In April 2002, Musharraf called a referendum to back his seizure of the presidency and install him in the office for a further five years. A referendum on the proposal was held the next month, with Musharraf's supporters claiming a huge victory, though the propriety of the vote was challenged by his opponents. In a further move to consolidate his position ahead of the scheduled return to democracy in October 2002, Musharraf changed the constitution to give the president the power to appoint and remove the prime minister and to dismiss an elected parliament. At the same time Musharraf announced the formation of a National Security Council, headed by the president and including members of the military and an opposition leader, to monitor the performance of future governments. The October elections for the National Assembly gave the highest number of seats to pro-Musharraf parties, though they did return a higher than expected number of anti-American Islamist candidates. In November the National Assembly elected Zafarullah Jamali, of the pro-Musharraf Pakistan Muslim League-Quaid (PML-Q), as prime minister, and Musharraf promised to hand over all executive authority. Nevertheless, Musharraf's opponents have rejected his changes to the constitution and expressed their hostility to the fact that he continues to combine the positions of head of state and chief of the army. The threat to Musharraf was made clear in December 2003 when he narrowly escaped assassination; bombs planted under a bridge in Rawalpindi exploded seconds after Musharraf's car had driven across. Musharraf blamed Islamist groups for the attack.
Musharraf's popularity plummeted in recent years [AFP]
Pervez Musharraf, the Pakistani president, has resigned in a televised address to the nation.
"After consultations with my legal advisers and close polital friends, for the country and the nation today, I am deciding to resign from my office.
"I am leaving with the satisfaction that whatever I did for this country and the population, I did with honesty and committment," a teary-eyed Musharraf said.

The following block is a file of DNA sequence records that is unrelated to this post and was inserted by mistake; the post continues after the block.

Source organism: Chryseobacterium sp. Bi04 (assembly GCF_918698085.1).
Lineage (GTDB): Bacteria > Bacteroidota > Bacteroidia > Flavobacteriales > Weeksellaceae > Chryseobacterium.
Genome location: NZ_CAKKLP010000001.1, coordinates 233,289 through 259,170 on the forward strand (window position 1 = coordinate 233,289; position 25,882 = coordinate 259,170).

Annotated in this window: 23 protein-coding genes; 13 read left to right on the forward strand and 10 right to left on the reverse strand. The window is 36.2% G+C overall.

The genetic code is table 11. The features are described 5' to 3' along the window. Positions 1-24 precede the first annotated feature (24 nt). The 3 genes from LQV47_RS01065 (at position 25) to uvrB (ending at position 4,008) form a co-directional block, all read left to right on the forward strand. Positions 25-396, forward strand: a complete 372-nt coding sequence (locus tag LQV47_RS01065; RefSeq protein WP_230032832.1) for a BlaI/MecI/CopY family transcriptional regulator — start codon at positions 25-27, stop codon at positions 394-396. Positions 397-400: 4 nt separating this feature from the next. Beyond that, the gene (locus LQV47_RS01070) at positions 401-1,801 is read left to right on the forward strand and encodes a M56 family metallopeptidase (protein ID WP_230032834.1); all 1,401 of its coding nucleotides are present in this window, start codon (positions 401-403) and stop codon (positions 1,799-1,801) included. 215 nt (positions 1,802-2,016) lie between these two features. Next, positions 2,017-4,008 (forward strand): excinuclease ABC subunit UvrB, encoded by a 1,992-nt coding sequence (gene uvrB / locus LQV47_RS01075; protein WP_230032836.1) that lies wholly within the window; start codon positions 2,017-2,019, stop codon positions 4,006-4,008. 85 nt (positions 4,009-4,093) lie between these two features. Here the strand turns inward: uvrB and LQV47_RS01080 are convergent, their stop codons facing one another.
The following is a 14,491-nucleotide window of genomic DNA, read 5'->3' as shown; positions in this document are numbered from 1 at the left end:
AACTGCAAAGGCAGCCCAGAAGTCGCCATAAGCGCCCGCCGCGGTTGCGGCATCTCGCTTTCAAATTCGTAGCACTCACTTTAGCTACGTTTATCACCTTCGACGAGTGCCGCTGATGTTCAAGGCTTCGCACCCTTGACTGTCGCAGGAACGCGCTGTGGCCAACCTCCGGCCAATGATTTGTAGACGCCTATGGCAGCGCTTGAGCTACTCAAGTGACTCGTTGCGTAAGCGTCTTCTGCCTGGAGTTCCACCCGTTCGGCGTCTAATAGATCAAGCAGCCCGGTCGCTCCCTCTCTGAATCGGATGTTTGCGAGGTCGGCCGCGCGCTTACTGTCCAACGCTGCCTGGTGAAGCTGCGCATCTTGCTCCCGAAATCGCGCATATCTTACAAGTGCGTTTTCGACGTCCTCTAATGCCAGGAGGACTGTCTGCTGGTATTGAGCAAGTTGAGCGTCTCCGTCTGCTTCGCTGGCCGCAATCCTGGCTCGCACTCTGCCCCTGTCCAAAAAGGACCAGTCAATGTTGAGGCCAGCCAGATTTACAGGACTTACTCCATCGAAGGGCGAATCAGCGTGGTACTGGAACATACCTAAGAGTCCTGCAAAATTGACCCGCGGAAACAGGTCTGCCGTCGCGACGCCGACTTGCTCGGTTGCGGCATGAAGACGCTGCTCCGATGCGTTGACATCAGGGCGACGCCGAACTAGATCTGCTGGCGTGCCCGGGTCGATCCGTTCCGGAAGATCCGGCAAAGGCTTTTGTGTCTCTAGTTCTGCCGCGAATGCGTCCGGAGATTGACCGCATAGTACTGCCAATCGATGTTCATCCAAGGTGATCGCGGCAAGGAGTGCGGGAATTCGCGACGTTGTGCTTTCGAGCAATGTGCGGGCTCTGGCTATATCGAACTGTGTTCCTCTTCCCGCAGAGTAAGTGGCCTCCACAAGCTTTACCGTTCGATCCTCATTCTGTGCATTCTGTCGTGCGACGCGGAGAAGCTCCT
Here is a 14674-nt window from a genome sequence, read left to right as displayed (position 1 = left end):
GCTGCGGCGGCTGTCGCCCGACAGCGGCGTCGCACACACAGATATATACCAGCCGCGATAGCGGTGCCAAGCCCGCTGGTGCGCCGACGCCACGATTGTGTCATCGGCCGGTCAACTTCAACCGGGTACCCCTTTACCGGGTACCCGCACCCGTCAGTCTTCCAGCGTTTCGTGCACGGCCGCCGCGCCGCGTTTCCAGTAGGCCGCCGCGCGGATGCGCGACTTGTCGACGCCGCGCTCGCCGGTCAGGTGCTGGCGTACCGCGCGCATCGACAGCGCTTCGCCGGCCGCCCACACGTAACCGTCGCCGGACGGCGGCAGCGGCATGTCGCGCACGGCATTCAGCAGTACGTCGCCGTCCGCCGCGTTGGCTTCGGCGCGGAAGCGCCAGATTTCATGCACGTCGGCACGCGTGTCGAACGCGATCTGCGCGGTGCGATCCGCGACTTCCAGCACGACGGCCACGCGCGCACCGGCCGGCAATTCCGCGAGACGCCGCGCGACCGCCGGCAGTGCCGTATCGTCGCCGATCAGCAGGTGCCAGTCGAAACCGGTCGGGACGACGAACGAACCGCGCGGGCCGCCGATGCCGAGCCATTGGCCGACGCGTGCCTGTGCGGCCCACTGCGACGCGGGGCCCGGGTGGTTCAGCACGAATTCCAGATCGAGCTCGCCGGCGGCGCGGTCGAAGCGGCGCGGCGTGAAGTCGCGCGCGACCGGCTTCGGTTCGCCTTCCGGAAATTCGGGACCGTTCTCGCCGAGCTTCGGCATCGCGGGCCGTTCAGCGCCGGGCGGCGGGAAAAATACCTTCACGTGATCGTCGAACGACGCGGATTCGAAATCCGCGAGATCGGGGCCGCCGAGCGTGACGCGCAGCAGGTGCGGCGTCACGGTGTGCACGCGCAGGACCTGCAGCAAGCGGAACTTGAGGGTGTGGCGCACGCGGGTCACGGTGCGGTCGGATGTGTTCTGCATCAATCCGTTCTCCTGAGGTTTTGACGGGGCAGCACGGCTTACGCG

"But I am also a human being," he added. "I might have made some mistakes, but I have hope that this nation and the population will tolerate those mistakes with the belief that my intentions were always clear and to the benefit of this country."
Rumours persisted that Musharraf was going to resign to avoid charges of impeachment that were to be levelled against him in parliament later this week.
Pakistani officials say that Musharraf's aides have held talks with the ruling
coalition, brokered by Saudi Arabia, the US and the UK, to allow him to quit in return for an indemnity for his previous actions.
Kamal Hyder, Al Jazeera's correspondent in Islamabad, said that a tremendous amount of speculation about Musharraf's resignation had built-up before the announcement, following the threat of impeachment by Pakistan's ruling coalition.
"The timing was significant. There were reports of a heavy amount of security at the airport, and that an aircraft was on the tarmac, and that the president might resign."
In his address, Musharraf, wearing a dark suit and tie, said that Pakistan was "his life".
"Pakistan first has been my philosophy," Musharraf said, adding that he had worked in "good faith" in the face of challenges including militancy and economic problems.
"Unfortunately, some elements acting for vested interests levelled false allegations against me and deceived people," he said, in a scathing attack on the ruling coalition, during a speech which categorically listed economic developments during his term as Pakistan's president.